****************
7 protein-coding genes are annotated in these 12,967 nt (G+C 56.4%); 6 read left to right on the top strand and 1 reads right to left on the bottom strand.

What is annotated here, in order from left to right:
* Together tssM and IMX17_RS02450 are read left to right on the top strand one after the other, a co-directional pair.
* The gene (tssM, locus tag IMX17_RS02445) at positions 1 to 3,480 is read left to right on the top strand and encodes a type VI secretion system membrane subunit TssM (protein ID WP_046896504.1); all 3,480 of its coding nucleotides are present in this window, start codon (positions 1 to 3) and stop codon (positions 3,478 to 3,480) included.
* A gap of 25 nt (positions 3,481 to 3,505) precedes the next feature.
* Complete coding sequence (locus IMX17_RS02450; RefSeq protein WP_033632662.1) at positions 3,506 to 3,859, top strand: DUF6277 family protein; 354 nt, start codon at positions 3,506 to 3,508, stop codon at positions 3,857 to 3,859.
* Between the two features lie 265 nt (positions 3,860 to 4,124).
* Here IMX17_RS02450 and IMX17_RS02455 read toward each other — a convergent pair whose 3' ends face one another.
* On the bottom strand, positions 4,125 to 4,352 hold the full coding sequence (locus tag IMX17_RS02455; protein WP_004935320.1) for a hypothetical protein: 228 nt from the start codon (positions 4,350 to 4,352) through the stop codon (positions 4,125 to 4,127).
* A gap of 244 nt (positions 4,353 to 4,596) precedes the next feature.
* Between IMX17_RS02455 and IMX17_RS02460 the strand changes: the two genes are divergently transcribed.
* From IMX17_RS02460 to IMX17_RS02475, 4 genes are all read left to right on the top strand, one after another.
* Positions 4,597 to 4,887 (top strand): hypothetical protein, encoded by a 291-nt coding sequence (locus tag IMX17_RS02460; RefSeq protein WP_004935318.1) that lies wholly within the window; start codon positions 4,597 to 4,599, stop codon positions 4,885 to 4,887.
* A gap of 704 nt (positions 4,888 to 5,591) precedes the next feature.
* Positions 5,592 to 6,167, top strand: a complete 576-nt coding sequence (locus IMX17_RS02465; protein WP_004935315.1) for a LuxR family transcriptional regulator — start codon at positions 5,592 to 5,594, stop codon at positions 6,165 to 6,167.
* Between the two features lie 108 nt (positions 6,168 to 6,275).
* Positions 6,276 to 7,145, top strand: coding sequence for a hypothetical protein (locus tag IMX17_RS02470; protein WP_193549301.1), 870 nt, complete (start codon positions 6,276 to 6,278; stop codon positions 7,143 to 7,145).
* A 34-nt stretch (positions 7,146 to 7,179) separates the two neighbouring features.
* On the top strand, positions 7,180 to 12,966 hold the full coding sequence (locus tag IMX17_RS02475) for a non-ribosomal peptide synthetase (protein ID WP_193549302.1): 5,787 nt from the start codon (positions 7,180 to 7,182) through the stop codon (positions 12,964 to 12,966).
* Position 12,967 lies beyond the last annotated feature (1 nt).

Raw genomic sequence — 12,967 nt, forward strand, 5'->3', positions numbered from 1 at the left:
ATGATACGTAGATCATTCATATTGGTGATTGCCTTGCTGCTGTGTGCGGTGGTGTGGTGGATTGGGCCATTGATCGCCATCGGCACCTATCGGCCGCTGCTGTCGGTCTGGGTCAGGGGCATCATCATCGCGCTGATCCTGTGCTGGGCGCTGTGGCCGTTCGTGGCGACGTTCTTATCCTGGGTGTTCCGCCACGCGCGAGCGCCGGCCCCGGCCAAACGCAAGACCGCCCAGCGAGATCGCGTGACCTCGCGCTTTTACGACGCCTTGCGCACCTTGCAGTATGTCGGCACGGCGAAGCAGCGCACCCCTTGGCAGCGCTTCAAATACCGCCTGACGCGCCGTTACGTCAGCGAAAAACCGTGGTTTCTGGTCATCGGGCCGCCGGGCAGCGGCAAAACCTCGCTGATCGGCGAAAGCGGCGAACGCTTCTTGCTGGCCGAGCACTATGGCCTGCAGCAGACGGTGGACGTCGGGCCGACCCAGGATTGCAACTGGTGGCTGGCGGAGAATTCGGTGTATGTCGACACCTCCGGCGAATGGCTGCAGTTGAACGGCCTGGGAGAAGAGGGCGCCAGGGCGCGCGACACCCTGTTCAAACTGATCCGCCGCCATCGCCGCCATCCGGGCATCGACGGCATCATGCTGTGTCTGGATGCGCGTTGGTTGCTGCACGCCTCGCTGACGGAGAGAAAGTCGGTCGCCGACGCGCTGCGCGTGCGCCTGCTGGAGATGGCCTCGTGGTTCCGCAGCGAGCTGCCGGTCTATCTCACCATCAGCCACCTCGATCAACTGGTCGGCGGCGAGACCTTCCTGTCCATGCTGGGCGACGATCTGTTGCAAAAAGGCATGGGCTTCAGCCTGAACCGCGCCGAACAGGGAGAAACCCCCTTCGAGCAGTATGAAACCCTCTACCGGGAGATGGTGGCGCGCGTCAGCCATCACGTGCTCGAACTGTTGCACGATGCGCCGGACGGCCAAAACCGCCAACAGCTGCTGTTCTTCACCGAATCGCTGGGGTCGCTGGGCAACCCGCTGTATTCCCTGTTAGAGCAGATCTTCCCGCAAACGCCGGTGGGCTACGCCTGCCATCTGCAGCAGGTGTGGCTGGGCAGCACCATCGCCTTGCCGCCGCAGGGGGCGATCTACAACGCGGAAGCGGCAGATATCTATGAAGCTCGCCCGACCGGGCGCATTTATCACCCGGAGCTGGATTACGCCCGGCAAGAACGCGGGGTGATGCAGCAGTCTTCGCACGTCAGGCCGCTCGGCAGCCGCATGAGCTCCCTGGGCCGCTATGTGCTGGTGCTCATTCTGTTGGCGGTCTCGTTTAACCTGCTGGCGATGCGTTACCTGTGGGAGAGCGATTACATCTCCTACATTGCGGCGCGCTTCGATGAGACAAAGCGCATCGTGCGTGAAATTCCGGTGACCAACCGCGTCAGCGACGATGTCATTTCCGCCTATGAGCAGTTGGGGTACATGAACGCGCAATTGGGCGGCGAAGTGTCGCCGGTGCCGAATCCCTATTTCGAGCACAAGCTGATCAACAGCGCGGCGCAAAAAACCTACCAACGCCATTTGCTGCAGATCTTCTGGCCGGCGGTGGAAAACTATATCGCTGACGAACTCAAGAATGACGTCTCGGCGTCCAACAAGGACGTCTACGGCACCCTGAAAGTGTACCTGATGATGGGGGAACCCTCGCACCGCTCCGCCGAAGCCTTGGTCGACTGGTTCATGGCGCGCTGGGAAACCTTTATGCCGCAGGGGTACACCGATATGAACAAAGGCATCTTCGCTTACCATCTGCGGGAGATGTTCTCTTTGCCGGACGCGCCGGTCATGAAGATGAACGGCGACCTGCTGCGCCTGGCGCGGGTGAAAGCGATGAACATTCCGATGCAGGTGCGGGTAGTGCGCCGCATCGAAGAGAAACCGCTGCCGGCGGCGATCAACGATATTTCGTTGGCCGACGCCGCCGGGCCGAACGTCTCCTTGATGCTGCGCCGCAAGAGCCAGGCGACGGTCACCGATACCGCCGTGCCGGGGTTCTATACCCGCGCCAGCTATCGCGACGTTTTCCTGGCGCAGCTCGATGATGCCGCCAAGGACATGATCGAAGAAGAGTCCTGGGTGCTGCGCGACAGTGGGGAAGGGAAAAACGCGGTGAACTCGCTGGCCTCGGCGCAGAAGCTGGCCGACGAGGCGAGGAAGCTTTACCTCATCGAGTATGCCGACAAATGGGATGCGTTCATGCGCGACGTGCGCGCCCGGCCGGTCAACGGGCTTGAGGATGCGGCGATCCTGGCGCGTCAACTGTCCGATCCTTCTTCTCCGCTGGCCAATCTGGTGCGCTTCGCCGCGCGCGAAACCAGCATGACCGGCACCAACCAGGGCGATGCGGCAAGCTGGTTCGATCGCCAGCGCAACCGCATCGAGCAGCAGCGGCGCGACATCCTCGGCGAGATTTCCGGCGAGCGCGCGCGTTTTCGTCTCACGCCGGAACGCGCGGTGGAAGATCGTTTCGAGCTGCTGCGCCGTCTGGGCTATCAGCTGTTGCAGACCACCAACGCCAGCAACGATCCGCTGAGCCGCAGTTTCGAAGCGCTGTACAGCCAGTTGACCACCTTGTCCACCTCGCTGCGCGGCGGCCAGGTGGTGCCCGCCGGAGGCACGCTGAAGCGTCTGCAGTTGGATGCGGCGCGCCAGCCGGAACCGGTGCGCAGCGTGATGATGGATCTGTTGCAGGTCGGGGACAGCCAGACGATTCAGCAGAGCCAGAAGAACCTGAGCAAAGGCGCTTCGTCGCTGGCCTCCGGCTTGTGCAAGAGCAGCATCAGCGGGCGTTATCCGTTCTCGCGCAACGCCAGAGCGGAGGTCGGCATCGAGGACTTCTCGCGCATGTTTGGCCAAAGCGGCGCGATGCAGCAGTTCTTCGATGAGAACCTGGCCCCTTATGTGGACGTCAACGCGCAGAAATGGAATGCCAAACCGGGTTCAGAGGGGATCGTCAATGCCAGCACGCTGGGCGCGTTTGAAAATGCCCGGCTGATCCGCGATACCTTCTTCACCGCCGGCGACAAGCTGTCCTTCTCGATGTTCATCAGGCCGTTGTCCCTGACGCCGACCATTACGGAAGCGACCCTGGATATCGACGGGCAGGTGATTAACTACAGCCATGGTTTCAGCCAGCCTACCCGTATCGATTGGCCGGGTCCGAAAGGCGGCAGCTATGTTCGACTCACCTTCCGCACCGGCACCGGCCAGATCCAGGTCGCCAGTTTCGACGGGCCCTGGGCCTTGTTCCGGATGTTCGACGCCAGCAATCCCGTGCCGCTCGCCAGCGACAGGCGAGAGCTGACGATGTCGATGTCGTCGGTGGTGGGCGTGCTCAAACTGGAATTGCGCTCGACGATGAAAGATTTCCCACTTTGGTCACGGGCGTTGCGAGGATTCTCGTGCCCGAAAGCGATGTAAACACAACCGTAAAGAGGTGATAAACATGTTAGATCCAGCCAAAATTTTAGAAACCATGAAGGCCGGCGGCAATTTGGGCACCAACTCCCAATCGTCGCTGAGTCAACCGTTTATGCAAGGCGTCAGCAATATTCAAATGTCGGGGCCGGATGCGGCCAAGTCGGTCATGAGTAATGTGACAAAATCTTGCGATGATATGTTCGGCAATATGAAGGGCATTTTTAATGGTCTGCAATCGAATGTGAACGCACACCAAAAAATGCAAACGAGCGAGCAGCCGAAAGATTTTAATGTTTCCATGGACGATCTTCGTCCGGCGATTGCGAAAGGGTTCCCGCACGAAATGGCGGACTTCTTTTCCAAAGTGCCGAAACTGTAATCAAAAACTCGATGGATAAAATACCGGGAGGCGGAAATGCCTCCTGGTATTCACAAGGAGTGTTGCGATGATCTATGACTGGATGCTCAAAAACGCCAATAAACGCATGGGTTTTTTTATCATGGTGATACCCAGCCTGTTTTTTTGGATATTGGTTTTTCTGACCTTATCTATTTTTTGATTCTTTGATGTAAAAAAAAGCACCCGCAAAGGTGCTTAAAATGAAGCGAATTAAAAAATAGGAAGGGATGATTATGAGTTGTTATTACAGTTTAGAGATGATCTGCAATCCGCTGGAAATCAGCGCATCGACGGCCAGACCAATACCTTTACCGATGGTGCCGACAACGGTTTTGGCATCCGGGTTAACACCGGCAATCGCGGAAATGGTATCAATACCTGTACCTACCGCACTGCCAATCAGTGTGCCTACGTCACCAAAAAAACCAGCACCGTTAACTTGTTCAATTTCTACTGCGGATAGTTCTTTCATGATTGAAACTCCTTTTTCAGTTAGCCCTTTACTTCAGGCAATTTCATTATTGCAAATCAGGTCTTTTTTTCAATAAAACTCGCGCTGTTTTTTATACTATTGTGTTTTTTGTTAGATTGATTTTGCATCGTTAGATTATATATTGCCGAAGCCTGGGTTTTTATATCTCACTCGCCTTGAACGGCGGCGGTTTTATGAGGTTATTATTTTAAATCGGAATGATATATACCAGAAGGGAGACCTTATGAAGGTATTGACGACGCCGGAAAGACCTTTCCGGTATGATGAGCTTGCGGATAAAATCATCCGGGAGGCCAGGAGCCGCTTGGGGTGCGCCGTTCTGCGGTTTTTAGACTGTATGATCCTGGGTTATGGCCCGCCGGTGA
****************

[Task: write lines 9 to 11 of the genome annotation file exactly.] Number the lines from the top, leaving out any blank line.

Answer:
* On the bottom strand, positions 4,125 to 4,352 hold the full coding sequence (locus tag IMX17_RS02455; protein WP_004935320.1) for a hypothetical protein: 228 nt from the start codon (positions 4,350 to 4,352) through the stop codon (positions 4,125 to 4,127).
* A gap of 244 nt (positions 4,353 to 4,596) precedes the next feature.
* Between IMX17_RS02455 and IMX17_RS02460 the strand changes: the two genes are divergently transcribed.